125 Cities Across the Globe for a Free Belarus

Solidarity and support from European civil society is crucial for democratic forces in Belarus. Belarus is indeed the last Eastern European country that has not joined the Free World after the breakdown of the totalitarian Socialist camp. It is one of the few countries of the region that have not joined the NATO and the EU and where the situation with democracy and human rights is still much worse than in other European countries.

Apart from that, Belarus is also one of the least known countries in the West. Actions like the one organized by the Young European Federalists are probably even more important than uncountable resolutions by the OSCE and the European Parliament. It is important not only to appeal to European politicians to have a firm position on Belarus, but also to inform the society in the EU about problems in its closest neighbour Belarus.

On the night of 18th March 2010 the Young European Federalists, political movement active in most European countries, and its global partners protested against Europe's last standing dictatorship. The event was dedicated to the fourth anniversary of the disputed presidential elections in Belarus. The fifth consecutive "Free Belarus Action" took place in 125 cities on four continents, including cities in almost all European countries, including Belarus. The Young European Federalists' collected signatures in the streets and posed with with signs reading "Give the people of Belarus a voice" in protest against Lukashenka's dictatorship. The current Belarus political regime has deprived 10 million Belarusian citizens deprived of fundamental human rights, including the right to free speech.

"Free Belarus means: when Belarus is free from the death penalty, celebrates good human rights, there is freedom of speech for all its citizens, freedom of press and NGOs and a process where the freedom of electing one's leadership in the elections is truly democratic – only then can we speak of a united, strong, and fair Europe," said JEF-Europe President Philippe Adriaenssens. "The European Union that JEF believes in is one with a clear foreign policy – not one turning a blind eye to human rights violations happening at its doorstep." "Actions speak louder than words," continued Free Belarus Action coordinator Elisabeth Velle," yet every year we hope it will be the last time we have to organise this action.'' "Condemning a regime is not enough. The European Union should do everything in its power to support civil society within the Belarusian borders, make sure that the next general elections are under full observation of election monitors and guarantee the freedom of the press and political opinion.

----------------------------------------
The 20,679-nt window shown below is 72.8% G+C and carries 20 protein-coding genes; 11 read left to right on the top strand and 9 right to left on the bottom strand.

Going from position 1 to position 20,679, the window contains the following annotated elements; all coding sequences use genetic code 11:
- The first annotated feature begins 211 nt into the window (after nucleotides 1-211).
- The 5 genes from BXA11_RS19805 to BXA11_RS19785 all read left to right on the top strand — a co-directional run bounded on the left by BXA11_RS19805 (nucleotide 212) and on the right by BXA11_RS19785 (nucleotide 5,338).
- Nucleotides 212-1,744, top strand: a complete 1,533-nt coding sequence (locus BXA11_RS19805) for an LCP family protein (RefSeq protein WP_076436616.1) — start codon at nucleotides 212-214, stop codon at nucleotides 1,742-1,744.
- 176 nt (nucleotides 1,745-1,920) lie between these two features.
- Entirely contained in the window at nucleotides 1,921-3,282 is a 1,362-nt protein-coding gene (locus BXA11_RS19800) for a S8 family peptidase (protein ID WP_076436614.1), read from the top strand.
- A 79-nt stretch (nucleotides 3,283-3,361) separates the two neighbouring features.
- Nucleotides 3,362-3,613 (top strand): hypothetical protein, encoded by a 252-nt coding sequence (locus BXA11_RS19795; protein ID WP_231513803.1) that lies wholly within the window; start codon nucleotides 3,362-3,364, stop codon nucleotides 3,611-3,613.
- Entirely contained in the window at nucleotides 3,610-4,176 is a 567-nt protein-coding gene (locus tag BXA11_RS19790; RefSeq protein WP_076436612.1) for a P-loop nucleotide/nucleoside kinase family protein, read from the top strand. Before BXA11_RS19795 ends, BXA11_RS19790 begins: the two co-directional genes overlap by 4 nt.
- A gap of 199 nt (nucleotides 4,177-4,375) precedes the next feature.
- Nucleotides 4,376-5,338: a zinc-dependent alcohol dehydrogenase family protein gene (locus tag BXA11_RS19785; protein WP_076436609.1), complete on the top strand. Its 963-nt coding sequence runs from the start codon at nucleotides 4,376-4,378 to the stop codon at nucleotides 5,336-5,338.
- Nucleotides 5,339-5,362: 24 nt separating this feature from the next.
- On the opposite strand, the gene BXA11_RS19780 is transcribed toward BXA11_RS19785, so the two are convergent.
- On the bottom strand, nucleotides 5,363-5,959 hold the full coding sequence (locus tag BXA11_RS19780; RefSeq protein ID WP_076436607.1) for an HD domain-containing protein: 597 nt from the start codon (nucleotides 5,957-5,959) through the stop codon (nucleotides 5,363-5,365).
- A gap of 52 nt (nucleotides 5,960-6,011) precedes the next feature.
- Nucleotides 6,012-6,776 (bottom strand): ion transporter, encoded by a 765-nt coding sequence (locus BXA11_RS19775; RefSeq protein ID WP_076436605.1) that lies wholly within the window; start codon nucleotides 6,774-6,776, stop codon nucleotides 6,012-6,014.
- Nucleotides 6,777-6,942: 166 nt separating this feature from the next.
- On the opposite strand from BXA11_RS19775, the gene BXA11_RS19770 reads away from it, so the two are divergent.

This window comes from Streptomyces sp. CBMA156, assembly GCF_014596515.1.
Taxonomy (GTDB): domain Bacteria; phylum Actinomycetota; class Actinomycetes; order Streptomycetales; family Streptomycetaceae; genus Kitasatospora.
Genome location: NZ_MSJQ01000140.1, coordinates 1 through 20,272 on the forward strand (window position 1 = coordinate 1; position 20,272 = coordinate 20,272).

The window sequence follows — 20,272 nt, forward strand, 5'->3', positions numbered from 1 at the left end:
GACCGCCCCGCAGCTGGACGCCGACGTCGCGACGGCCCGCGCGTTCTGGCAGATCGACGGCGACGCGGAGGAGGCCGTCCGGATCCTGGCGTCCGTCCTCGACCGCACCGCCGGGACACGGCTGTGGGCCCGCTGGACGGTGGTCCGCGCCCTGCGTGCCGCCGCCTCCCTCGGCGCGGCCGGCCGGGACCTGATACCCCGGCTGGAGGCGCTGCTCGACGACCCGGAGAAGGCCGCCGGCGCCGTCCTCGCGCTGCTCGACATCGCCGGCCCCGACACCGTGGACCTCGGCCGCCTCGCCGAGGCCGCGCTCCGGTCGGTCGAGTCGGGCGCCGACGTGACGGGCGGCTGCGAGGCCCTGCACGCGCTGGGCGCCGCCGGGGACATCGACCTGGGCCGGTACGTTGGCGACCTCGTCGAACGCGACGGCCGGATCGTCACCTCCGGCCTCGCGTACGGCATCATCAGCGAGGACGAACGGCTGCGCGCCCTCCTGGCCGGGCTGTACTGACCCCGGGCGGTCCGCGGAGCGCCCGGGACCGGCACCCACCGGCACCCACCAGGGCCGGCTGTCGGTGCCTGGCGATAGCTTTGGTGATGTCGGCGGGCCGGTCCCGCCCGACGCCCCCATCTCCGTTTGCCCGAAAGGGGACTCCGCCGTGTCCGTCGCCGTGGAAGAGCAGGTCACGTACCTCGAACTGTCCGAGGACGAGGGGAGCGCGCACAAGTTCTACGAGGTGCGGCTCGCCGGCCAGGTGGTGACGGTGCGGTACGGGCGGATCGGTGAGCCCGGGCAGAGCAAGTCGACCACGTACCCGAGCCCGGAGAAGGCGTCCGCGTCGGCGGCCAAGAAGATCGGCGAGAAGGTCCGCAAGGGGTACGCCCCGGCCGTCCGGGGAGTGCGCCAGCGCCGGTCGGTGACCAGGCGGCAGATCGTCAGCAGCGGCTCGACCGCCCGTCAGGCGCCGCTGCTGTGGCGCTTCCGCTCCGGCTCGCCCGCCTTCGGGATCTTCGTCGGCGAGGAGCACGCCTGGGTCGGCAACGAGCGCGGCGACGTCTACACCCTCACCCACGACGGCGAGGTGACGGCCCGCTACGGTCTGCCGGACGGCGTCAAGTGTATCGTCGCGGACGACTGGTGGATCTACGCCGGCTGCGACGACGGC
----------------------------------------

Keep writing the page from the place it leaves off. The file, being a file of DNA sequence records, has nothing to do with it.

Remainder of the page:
Moreover, it is time that the suspension of sanctions on Lukashenko and his officials were lifted. Europe must send out the message that its core values do not allow it to silently tolerate human rights violations and that it in no way supports Belarusian dictatorship." "We urge European Commission Vice-President and High Representative for Foreign Affairs and Security Policy Catherine Ashton to foster greater co-operation between Member States and European Institutions, and to assist Europe in releasing the people of Belarus from the dictatorial grip.

This way, Belarus can be on its way to join the democracies of Europe," concluded Adriaenssens. For participating in the action, three young Russian activists, also associated with the youth branch of the Yabloko (The Russian United Democratic Party), were arrested and imprisoned in the Russian cit of Omsk. Facing an unexpected early morning wakeup call in a harsh Russian prison, the three campaigners of conscious now face a number of augmented charges, including vandalism and public disorder, which considering that no statues were damaged or public unrest was caused, is somewhat ludicrous.

See a press release on the JEF website, see photos from the action here.

David Miliband on Responsibility to Applaud

The UK Foreign Secretary David Miliband singled out Belarus in his introduction to the Foreign Office's Annual Report on Human Rights 2009. According to Mr Miliband, human rights defenders protest against injustice in Belarus and "we have a responsibility to applaud these efforts, and to support them by challenging the notion that human rights depend on culture and circumstance." Although not as comprehensive as the US State Department report, the Foreign Office summarises well the most pressing problems in Belarus such as detention of political activists, prosecution of unregistered organisations and pressure against journalists and Protestant churches.

Unlike the US report, it highlights that Belarus is the only country in Europe which still applies death penalty. What the British foreign service could borrow from their United States colleagues is making their report more user-friendly on internet. Currently, it is only available in English as one pdf file for all countries. This makes coping and sharing the report very difficult. The US Embassy usually promptly publishes Belarusian or Russian-version report on their web site while the Belarusian version of the website of the British Embassy in Minsk has not been updated since October 2009. The Belarus section of the report is as follows: